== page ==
by Haider Rizvi
(IPS) UNITED NATIONS -- Millions of people living with HIV/AIDS in poor parts of the world could lose their lives in the next few years if governments fail to keep their promises to fight the deadly pandemic, warn UN officials and health advocacy groups.
In the absence of treatment, as many as 74 million people could die from HIV/AIDS-related causes by 2015, according to the Geneva-based International Labor Organization (ILO), which notes that young workers are most at risk.
Though acknowledging that the international community has made some progress in the past few years, UN officials and independent groups say governments must do more to combat HIV/AIDS.
"The world has made considerable promises," said UN Secretary-General Kofi Annan on the eve of World AIDS Day Thursday. "The time has come to keep them."
There are more than 40 million people living with HIV/AIDS today, according to the United Nations. The disease has already claimed some 25 million lives.
Though HIV/AIDS cases have been reported in all parts of the world, studies show that most people living with the disease reside in low- and middle-income countries, where most new HIV infections and deaths are occurring. Among them, sub-Saharan Africa has been hardest-hit, with nearly 26 million people living with HIV/AIDS.
In South and Southeast Asia, more than 7 million people suffer from HIV/AIDS. In Latin America, the number of AIDS patients is estimated to be around 2 million, and almost the same number of people are infected in Eastern Europe and Central Asia.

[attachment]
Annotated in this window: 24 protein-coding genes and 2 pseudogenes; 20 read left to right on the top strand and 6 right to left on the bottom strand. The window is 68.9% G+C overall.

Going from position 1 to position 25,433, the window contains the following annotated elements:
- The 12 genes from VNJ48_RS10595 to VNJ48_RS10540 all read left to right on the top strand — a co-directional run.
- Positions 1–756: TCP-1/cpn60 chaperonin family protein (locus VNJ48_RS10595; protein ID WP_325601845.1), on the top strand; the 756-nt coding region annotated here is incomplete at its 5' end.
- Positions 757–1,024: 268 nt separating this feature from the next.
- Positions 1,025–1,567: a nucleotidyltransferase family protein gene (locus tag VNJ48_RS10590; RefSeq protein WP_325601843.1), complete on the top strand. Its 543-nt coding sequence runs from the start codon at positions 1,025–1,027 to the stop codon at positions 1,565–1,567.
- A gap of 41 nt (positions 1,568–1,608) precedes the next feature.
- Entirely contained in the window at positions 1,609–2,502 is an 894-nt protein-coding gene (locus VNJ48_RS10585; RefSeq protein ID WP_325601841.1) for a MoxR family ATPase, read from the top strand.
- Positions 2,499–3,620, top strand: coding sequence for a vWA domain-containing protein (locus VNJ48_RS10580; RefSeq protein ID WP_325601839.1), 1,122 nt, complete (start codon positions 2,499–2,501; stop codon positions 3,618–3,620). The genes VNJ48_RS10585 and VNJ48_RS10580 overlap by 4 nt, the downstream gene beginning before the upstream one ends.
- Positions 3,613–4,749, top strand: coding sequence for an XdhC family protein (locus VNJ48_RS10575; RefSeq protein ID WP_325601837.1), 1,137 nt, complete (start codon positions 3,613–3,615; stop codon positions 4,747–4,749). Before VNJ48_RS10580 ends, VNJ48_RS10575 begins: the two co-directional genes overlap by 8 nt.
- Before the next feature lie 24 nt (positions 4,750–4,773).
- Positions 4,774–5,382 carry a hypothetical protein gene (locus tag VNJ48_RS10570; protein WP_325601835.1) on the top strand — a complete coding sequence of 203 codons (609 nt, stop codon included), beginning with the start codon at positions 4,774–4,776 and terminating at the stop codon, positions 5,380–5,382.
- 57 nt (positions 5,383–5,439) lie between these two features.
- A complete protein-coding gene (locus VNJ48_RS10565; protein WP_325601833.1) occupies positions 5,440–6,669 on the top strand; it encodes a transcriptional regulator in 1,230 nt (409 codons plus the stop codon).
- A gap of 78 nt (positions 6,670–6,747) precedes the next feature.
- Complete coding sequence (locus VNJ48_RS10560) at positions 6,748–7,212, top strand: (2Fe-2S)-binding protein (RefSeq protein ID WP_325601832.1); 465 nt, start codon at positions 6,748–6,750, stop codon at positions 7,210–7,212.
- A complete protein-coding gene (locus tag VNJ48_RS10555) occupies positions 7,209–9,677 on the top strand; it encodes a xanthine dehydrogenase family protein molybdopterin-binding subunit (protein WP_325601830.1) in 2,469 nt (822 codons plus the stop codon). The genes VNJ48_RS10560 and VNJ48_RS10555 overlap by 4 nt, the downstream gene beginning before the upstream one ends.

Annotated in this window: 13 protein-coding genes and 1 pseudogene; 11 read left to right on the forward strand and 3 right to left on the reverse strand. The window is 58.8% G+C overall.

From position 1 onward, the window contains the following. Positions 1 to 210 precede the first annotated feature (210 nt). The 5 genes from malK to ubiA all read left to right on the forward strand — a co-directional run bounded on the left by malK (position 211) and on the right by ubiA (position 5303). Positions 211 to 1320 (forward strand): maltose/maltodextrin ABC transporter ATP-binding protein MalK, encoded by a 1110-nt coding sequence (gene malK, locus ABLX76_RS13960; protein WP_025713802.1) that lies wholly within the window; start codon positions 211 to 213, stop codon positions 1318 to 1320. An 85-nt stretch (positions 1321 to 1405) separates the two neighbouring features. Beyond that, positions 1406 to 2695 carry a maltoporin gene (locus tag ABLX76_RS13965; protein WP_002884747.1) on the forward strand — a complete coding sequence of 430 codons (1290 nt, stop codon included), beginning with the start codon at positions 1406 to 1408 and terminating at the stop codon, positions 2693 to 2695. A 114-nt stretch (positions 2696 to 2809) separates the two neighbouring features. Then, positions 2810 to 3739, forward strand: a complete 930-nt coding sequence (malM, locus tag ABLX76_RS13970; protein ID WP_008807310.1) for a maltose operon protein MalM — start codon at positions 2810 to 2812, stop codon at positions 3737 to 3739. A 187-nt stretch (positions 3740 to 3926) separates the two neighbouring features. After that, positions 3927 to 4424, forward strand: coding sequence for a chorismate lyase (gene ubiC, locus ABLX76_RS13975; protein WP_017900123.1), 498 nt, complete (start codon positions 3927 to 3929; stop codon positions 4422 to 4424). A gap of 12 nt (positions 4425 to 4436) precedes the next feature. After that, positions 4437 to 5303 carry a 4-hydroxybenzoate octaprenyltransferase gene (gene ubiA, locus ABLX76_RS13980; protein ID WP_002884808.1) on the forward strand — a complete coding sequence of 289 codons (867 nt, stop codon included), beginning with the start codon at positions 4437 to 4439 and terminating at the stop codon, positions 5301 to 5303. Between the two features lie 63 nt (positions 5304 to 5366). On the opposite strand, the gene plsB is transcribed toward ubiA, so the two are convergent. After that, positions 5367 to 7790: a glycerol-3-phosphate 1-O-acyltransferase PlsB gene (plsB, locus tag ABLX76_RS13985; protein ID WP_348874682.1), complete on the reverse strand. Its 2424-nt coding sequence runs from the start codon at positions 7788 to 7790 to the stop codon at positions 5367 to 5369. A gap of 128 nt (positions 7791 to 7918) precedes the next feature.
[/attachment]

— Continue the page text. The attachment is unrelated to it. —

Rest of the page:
Research shows that in developing countries, it is working-class people who are disproportionately threatened by death from HIV/AIDS.
"Nearly 90 percent of AIDS-related fatalities occur among people of working age, making it the leading cause of death worldwide for people between the age of 15 and 49," according to the Worldwatch Institute, an independent think tank based in Washington.
The group estimates that due to HIV/AIDS, Africa loses at least 10 percent of its working age adults every five years. By contrast, industrial countries lose about 1 percent of this age group to all deaths in the same period of time.
Last September, while attending a major UN summit on development, world leaders pledged to implement the Declaration of Commitments they had adopted in 2001, by intensifying efforts for AIDS prevention, treatment, care and support.
But those campaigning for international action against AIDS doubt governments will take their promises seriously.
"We have been asked to stomach year after year of rhetorical statements disguised as commitments on AIDS," says Marcel Van Soest, executive director of the World AIDS Campaign based in Europe.
"The litany of broken promises now rings hollow against unrelenting advance of the epidemic throughout the world," he adds.
In a new report titled "Promises, Promises ... But How Many Get Delivered," the group notes that many declarations on AIDS have been seen as "commitments and promises," but simply restate the current understanding of the epidemic and avoid committing to concrete deliveries.
Halting and reversing HIV/AIDS by 2015 is also one of the Millennium Development Goals world leaders had agreed on at a major UN summit held in New York in 2000. These goals including reducing poverty by half, ensuring primary education for girls, and providing clean drinking water.